Visual Referring Expression Recognition: What Do Systems Actually Learn?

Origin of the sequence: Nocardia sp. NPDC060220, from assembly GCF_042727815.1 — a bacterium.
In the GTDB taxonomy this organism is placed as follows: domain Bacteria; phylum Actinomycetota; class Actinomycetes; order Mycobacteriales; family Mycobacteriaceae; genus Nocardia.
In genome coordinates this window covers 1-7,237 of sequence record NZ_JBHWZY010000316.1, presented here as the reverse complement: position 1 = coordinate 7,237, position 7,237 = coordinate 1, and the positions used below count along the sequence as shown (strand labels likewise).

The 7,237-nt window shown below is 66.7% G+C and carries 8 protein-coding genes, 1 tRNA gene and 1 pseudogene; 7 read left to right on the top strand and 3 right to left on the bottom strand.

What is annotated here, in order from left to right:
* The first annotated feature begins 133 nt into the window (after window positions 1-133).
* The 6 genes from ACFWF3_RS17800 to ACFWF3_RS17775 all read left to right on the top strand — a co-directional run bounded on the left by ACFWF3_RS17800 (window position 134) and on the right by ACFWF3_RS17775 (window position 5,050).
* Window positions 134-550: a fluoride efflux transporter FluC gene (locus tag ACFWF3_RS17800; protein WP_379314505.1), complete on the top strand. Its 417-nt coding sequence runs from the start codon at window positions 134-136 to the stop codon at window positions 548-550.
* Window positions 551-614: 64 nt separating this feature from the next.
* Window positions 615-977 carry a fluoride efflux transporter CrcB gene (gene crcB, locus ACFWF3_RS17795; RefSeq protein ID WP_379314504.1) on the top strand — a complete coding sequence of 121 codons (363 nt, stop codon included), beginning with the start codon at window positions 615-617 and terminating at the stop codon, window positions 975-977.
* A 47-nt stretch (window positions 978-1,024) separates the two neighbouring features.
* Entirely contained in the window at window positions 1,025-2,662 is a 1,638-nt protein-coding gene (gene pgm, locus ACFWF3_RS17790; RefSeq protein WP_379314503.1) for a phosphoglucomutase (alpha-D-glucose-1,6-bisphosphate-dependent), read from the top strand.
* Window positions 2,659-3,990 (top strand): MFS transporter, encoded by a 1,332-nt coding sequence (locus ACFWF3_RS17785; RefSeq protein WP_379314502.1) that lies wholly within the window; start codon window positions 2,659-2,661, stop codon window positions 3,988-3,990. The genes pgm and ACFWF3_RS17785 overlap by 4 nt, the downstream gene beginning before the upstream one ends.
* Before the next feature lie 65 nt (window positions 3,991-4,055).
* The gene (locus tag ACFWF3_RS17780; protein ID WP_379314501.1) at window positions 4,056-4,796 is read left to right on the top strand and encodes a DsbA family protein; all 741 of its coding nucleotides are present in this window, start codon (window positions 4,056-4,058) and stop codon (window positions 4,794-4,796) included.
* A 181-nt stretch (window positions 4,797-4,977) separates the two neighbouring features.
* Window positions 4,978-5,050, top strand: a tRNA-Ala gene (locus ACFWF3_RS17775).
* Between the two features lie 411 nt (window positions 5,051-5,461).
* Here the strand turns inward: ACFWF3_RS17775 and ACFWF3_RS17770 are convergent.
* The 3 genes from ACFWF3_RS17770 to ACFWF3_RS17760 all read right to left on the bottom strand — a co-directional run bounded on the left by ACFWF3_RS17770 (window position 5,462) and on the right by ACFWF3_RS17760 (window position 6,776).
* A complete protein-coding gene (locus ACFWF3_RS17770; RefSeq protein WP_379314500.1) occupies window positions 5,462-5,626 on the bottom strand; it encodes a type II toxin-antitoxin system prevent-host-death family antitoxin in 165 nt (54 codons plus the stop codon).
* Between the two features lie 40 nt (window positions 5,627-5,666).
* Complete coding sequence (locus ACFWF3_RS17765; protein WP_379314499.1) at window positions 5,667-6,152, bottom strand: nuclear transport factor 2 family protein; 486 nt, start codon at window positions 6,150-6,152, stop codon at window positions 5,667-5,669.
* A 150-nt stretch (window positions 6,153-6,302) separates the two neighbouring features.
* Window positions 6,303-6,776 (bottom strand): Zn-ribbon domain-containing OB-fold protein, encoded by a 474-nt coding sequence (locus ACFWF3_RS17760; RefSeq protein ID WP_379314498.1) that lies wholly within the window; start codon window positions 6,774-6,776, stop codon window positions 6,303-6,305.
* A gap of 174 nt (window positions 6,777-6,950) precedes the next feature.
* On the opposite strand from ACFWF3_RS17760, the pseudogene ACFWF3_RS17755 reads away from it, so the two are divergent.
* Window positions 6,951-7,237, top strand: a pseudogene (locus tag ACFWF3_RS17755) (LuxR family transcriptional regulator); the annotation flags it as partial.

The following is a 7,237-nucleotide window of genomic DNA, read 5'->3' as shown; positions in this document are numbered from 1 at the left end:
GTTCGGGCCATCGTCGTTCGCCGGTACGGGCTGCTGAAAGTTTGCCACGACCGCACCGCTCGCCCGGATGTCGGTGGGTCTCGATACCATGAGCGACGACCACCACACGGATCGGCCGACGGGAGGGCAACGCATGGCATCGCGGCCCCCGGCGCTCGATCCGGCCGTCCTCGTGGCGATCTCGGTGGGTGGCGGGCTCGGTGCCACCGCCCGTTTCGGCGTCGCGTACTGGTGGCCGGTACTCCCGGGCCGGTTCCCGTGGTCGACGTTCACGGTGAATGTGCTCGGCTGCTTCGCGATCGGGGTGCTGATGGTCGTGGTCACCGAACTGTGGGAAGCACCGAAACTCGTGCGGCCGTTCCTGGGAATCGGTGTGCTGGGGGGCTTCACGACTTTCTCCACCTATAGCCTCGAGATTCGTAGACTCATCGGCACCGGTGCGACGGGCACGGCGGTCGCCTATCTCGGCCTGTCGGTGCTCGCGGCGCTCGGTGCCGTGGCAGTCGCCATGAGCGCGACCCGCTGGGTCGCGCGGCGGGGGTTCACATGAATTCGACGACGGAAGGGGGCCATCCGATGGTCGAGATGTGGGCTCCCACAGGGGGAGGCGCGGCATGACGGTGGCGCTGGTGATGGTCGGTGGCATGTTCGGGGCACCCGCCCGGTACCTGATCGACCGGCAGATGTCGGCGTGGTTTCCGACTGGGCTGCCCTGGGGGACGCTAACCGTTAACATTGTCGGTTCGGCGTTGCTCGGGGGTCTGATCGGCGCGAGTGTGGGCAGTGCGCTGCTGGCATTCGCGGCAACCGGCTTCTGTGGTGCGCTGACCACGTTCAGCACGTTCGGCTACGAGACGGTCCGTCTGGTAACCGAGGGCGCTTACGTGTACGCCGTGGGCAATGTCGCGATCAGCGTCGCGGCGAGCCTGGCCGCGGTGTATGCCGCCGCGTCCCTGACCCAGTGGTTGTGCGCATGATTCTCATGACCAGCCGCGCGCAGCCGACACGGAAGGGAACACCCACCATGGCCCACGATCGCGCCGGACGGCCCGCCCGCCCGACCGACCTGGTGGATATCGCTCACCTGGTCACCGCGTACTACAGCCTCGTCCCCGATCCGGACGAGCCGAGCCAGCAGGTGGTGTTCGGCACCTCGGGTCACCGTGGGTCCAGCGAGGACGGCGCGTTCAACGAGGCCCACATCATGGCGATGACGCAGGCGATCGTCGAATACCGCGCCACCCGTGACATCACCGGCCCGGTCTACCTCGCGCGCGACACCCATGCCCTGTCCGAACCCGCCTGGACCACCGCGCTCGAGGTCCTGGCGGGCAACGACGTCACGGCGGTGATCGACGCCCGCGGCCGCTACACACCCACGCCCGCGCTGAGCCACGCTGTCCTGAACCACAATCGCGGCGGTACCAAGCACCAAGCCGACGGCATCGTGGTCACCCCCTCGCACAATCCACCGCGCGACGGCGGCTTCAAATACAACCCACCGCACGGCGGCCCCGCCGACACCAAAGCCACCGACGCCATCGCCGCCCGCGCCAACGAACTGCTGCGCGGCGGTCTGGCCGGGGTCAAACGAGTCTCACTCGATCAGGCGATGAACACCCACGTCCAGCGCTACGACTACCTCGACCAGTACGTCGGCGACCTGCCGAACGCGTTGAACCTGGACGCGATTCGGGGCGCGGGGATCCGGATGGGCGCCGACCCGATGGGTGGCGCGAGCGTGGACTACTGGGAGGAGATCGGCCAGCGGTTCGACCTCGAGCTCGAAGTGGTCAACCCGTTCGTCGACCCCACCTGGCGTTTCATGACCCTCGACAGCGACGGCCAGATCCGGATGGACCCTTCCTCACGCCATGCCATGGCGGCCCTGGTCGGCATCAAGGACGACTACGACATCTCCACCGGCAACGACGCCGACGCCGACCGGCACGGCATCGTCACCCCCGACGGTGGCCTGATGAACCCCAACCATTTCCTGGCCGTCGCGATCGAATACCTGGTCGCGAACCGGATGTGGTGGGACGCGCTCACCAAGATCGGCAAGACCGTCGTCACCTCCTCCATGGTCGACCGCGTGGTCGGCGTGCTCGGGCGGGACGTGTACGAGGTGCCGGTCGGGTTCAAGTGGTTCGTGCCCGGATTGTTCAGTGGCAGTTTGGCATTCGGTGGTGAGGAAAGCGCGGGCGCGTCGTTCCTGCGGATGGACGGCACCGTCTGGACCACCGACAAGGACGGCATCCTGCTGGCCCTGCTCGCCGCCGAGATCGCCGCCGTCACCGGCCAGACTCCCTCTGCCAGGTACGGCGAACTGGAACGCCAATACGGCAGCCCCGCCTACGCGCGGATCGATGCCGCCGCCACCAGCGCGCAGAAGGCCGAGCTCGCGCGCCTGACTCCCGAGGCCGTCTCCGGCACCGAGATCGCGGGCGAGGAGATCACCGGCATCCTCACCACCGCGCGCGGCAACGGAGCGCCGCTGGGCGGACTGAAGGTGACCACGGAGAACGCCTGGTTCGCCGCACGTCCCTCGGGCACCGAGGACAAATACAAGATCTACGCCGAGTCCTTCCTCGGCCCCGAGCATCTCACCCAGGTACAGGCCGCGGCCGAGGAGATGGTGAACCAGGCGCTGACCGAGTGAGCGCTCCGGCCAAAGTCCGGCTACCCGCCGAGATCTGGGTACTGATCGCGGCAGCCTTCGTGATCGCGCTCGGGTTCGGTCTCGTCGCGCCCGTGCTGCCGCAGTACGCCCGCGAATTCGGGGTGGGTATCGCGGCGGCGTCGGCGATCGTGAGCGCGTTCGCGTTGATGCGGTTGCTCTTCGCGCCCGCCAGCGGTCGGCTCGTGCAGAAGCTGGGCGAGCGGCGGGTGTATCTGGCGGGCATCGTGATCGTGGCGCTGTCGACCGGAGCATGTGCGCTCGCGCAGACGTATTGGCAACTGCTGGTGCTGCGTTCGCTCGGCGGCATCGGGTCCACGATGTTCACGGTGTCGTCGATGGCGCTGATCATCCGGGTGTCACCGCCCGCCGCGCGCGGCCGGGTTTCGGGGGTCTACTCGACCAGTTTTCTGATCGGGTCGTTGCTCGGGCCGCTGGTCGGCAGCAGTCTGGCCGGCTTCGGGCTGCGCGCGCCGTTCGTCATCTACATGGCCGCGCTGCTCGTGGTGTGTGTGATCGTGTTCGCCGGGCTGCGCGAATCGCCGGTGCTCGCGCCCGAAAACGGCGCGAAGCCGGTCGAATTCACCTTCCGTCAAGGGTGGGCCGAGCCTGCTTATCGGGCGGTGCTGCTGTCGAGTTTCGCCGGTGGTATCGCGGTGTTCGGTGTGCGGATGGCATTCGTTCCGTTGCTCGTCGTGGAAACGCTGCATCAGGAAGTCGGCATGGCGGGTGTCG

We present an empirical analysis of the state-of-the-art systems for referring expression recognition -- the task of identifying the object in an image referred to by a natural language expression -- with the goal of gaining insight into how these systems reason about language and vision. Surprisingly, we find strong evidence that even sophisticated and linguistically-motivated models for this task may ignore the linguistic structure, instead relying on shallow correlations introduced by unintended biases in the data selection and annotation process. For example, we show that a system trained and tested on the input image $\textit{without the input referring expression}$ can achieve a precision of 71.2% in top-2 predictions. Furthermore, a system that predicts only the object category given the input can achieve a precision of 84.2% in top-2 predictions. These surprisingly positive results for what should be deficient prediction scenarios suggest that careful analysis of what our models are learning -- and further, how our data is constructed -- is critical as we seek to make substantive progress on grounded language tasks.

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